Revnet's GroupMaster software eases e-mail list management

E-mail is putting an end to envelopes
and phone tag, but it tends to fall apart when you need to get a message to more than a
half-dozen people regularly. Enter Revnet's GroupMaster 1.4 mailing list software.

You might consider mailing list software the oldest push technology. It has been around
for years in the form of public-domain programs such as Majordomo and ListServ.

GroupMaster changes the rules with its World Wide Web front end and list manager's
manual. Even someone who doesn't know a mailing list from Schindler's List can set up the
basics in less than a day.

The setup, though, is a little too simple. It spends almost no time explaining how to
set up the Simple Mail Transfer Protocol, and because GroupMaster gives you the option of
using its own SMTP mechanism or piggybacking on a mail server's SMTP, most installers will
need an explanation.

You won't find one in the packages's documentation or at Revnet's Web site. On
GroupMaster's home page, the only technical support that appears is a phone number. Let's
hope Revnet will post basic installation information and a frequently asked questions

If you know what you're doing on networks, though, installing GroupMaster won't take
more than a few minutes.

The program makes list setup a cinch. In other group mail programs, signing on or off a
list takes work.

With a properly organized GroupMaster list, you go to your list's Web page and click.
You're done.

GroupMaster lets you customize messages to users. You can automatically send a message
to new users with the latest list information. You can configure the program to send
messages and to set up and administer its own archives. During the list start-up
procedure, you can make up sets of messages for users who don't want a constant stream of
list mail.

As with the standardized messages, the conditions under which an archive is sent out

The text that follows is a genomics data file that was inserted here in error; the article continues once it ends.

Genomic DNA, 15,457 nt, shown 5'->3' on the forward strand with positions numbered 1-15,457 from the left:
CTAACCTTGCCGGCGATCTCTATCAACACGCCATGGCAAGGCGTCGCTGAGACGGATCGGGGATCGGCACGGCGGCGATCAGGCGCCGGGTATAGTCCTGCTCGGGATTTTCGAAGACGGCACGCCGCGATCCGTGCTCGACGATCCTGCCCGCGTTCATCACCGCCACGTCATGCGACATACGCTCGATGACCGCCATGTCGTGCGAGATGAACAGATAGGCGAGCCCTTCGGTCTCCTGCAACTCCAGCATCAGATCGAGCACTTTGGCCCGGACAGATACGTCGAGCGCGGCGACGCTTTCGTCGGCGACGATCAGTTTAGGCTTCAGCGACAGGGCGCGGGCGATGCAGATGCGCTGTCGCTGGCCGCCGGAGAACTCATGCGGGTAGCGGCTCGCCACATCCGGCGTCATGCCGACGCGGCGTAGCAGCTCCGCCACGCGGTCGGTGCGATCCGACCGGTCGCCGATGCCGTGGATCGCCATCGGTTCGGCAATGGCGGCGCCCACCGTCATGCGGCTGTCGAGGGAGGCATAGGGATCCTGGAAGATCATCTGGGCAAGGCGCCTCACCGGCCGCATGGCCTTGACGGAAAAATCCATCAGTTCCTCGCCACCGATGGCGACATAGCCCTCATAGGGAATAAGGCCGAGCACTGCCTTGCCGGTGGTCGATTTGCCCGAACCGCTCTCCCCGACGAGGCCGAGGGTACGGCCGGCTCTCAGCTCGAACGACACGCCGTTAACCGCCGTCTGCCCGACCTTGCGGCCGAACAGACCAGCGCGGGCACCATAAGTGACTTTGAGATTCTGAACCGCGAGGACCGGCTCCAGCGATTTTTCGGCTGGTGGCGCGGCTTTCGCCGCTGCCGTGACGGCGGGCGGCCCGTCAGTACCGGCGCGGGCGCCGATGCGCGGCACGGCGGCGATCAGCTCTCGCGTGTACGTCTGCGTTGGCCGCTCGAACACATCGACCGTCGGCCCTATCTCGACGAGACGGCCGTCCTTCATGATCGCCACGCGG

are under your control.

Behind the scenes, the program is a delight to administer. GroupMaster automatically
reports membership requests and bad addresses. It produces dandy reports on membership
statistics and traffic. Other programs do this, too, but GroupMaster doesn't demand that
you be a mailing list guru.

System requirements are modest. GroupMaster will run as an application under Microsoft
Windows 95 or Windows NT, but for reliability, you should run it as a service under NT 4.0
Service Pack 3 or higher.

The program worked extraordinarily well on Win95 and as a service under NT 4.0. There
were some small bugs on the Win95 shakedown cruise, most of them easy to fix.

The only persistent problem was that, running with AltaVista Mail Server 97, the
combination of servers refused to date and time-stamp messages. Revnet is working on this
and probably will have fixed it by press time.

I've found Revnet responsive to problems. A 30-day working copy of GroupMaster is on
the company's Web site.

If you and your colleagues don't work in the same office, this mail software will free
you from the burden of trying to have everyone available at the same time. It can help
dozens or thousands of people communicate without having to maintain address lists

Steven J. Vaughan-Nichols is a computer journalist in Lanham, Md.

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